At Under the Code, we have a staff of writers and gamers who bring to the table very different sets of insights into the sports video games which we all play and enjoy. At various times over the course of the year, we will be gathering ourselves to answer questions in a “roundtable” format where each member shares their thoughts on a title, either pre-release or after the game has hit store shelves. Today’s roundtable looks at the announcement of Gameplay details for NCAA Football 14 from EA SPORTS.
Please note that Romo Time and OneEighth have actually gotten the chance to go hands-on with NCAA Football 14 at Community Events at EA Tiburon so far this year. Their answers are highlighted in blue text to note this.
1. The first news on the NCAA Football franchise, historically, has been about graphics or improvements to in-game traditions. With NCAA Football 14 sharing its gameplay news first, what does this mean to you as a sports videogame fan?
Buckeye: Hopefully that means they put game play first this year. I think the presentation elements are great and all but seriously… we purchase the game to play it, not put it on autopilot and watch.
CoreySA: First and foremost, it tells me as a fan that the team realized that they made a few missteps and underachieved last year. Clearly there is a lot of pressure on them with lower sales and a lower Metacritic score in 2013. I think they want to show right off the bat that they’ve put some love into the franchise this year and a lot has been said for only one day of info.
NatureBoy: I was very excited to hear that gameplay was first out of the gate. Usually, gameplay news is released later in the month.
OneEighth: Although I think graphics are in a desperate need of a tune up in terms of atmosphere like crowd and sidelines I don’t see that happening until next-gen. With this iteration I truly believe the focus is deeper into gameplay this year. Graphics do not make a game great, gameplay first, always.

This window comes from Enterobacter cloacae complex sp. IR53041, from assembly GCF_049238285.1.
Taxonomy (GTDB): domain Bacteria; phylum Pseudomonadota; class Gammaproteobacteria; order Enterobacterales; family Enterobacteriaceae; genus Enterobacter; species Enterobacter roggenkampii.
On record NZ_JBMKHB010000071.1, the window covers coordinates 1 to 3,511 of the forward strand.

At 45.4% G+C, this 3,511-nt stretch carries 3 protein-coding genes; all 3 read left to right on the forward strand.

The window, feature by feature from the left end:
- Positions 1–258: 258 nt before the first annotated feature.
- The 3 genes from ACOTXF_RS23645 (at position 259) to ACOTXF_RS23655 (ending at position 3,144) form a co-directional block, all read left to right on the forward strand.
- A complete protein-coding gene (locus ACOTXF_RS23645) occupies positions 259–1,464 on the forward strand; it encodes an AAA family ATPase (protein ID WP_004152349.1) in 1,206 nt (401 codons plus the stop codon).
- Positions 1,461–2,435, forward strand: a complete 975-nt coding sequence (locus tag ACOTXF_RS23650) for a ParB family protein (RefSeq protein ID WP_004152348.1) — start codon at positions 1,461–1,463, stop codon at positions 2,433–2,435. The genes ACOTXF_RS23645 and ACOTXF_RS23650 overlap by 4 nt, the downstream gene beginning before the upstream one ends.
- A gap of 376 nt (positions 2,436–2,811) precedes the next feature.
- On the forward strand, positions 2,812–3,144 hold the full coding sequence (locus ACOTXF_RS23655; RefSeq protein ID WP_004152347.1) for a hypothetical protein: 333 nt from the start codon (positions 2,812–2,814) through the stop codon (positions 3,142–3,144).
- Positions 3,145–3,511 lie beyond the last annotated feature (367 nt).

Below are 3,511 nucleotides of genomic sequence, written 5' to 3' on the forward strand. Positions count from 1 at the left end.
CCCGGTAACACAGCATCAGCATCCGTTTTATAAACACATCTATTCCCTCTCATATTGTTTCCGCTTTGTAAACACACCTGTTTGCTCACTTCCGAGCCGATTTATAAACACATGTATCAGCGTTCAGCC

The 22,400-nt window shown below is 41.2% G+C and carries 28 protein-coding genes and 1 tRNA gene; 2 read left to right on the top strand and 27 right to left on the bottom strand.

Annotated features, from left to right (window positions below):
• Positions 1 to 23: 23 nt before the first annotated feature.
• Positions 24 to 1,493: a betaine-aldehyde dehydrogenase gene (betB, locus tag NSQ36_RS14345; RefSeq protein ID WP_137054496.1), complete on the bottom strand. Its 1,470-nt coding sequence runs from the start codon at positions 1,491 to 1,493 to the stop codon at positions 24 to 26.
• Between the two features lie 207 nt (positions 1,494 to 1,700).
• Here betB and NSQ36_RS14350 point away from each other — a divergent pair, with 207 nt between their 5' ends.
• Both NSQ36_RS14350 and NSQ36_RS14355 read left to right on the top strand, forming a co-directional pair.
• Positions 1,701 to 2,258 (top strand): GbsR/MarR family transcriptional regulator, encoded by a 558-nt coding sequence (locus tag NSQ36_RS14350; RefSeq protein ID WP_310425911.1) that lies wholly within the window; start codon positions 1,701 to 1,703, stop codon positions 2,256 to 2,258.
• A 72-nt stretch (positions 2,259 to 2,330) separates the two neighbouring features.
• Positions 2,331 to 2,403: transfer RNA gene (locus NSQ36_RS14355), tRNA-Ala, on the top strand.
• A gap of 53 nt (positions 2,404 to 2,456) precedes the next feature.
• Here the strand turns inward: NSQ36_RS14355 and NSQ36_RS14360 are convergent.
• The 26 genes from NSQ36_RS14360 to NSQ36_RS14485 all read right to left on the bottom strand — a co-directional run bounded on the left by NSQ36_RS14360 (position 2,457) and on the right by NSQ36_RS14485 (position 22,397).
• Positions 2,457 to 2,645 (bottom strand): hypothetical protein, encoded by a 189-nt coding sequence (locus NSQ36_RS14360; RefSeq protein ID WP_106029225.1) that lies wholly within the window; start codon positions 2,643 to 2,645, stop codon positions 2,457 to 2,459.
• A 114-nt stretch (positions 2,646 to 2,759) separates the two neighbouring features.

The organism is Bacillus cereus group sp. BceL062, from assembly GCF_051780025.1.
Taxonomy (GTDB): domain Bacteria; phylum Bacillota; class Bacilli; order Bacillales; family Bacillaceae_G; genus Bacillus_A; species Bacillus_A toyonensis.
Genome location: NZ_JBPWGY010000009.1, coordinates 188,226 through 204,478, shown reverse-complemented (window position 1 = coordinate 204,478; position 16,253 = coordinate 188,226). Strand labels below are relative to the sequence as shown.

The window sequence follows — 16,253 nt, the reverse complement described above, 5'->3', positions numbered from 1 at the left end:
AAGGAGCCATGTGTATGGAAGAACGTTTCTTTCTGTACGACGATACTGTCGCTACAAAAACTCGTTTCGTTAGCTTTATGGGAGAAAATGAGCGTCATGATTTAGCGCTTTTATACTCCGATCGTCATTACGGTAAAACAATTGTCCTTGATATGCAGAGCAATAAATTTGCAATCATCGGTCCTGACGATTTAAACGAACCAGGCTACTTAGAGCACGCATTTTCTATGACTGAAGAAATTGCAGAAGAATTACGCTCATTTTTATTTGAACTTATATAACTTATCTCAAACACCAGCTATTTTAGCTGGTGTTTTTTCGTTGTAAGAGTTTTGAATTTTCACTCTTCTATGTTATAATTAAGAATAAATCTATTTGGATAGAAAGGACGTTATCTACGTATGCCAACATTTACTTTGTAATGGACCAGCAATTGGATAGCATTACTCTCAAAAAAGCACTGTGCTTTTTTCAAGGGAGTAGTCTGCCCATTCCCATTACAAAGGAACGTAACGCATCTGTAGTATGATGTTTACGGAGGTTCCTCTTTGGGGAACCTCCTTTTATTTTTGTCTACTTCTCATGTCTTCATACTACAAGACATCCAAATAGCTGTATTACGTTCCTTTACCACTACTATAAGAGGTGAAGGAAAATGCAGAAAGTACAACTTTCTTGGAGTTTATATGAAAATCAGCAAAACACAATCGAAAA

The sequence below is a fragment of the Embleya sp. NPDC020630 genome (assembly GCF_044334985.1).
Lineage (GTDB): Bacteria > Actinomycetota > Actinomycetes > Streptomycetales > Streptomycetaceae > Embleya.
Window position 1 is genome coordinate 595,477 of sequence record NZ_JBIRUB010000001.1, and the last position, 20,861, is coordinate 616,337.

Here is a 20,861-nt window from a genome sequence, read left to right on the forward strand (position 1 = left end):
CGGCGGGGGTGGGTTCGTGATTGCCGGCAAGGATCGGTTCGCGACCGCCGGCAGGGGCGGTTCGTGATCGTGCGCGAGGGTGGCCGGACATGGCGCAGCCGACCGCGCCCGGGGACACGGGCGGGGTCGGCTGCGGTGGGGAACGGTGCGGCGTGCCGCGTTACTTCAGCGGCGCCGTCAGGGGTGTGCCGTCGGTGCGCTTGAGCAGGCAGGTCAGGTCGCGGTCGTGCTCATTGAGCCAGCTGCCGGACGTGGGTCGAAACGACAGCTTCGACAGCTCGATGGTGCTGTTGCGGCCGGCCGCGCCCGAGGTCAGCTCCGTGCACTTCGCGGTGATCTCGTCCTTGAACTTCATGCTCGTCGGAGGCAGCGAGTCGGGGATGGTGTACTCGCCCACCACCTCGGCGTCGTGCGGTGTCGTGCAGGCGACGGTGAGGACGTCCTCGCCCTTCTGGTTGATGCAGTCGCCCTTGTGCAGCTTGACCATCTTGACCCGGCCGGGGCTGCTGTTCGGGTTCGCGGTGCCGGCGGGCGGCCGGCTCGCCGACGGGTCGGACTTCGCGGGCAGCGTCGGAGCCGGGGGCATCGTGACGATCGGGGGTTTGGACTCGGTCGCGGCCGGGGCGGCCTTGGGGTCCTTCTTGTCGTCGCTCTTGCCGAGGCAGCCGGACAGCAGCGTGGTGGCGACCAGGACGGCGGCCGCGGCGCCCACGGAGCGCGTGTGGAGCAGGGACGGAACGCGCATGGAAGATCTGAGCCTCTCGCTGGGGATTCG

Paakaa10: From the moment I learned that Madden NFL 13 would be getting the Infinity Engine and NCAA Football 13 would not, it started an internal countdown for me until NCAA Football 14. Seeing the news cycle for NCAA Football 14 start with gameplay details—and confirmation of the Infinity Engine coming to the game for certain—helps to erase many concerns about the college game’s gameplay getting left behind in the wake of the professional game.
Romo Time: To me this means they are very confident in their product, and being a part of the community for the last 10 years this is one of the most asked for feature sets every year. To me this pumps me up more about a game than if it is saved for the last, and even though it is early there remains hope with this announcement the game will have improved leaps and bounds over NCAA Football 13.
2. The first big announcement for NCAA Football 14 was pretty much already confirmed last year when Madden NFL 13 took center stage at E3: that physics will make its way to NCAA this year in the form of Infinity Engine 2.0. What are your initial thoughts?
Buckeye: NCAA Football 13 was a pretty good game, but not having physics and knowing full well that Madden would absolutely killed it for me. The physics we will see in NCAA should be a large upgrade from what we got last year in Madden NFL 13. Hopefully it will be fleshed out to the point of a complete impact engine in all facets of the game. Time will tell…
CoreySA: I have a wait and see attitude on just how much more advanced the system is. One noted improvement has me excited however – the ability for RB’s to push through the line or push off teammates with their arm. This is something that’ll be warmly welcomed after Madden 13 struggled with RB’s running into linemen and falling down in the backfield.
NatureBoy: From everything I have read about the new Infinity Engine 2.0, it sounds much better than what is in Madden NFL 13 right now. No more players tripping over one another after the play is over would be a welcome addition to both NCAA and Madden.